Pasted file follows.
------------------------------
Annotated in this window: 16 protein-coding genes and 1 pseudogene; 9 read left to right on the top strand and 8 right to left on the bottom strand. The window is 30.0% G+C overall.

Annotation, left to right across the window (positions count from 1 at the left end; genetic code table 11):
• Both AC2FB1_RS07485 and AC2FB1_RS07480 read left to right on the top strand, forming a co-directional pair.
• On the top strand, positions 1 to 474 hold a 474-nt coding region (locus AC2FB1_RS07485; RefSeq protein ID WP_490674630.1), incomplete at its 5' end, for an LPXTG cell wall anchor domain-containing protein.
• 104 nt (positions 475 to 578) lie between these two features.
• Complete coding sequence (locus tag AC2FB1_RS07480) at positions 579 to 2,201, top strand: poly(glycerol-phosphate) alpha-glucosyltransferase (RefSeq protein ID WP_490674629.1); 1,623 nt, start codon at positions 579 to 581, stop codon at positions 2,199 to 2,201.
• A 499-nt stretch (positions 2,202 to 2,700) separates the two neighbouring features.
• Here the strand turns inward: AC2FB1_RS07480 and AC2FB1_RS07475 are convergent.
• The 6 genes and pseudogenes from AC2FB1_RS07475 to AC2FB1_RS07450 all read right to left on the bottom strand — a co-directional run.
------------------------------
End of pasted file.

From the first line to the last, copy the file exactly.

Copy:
Annotated in this window: 16 protein-coding genes and 1 pseudogene; 9 read left to right on the top strand and 8 right to left on the bottom strand. The window is 30.0% G+C overall.

Annotation, left to right across the window (positions count from 1 at the left end; genetic code table 11):
• Both AC2FB1_RS07485 and AC2FB1_RS07480 read left to right on the top strand, forming a co-directional pair.
• On the top strand, positions 1 to 474 hold a 474-nt coding region (locus AC2FB1_RS07485; RefSeq protein ID WP_490674630.1), incomplete at its 5' end, for an LPXTG cell wall anchor domain-containing protein.
• 104 nt (positions 475 to 578) lie between these two features.
• Complete coding sequence (locus tag AC2FB1_RS07480) at positions 579 to 2,201, top strand: poly(glycerol-phosphate) alpha-glucosyltransferase (RefSeq protein ID WP_490674629.1); 1,623 nt, start codon at positions 579 to 581, stop codon at positions 2,199 to 2,201.
• A 499-nt stretch (positions 2,202 to 2,700) separates the two neighbouring features.
• Here the strand turns inward: AC2FB1_RS07480 and AC2FB1_RS07475 are convergent.
• The 6 genes and pseudogenes from AC2FB1_RS07475 to AC2FB1_RS07450 all read right to left on the bottom strand — a co-directional run.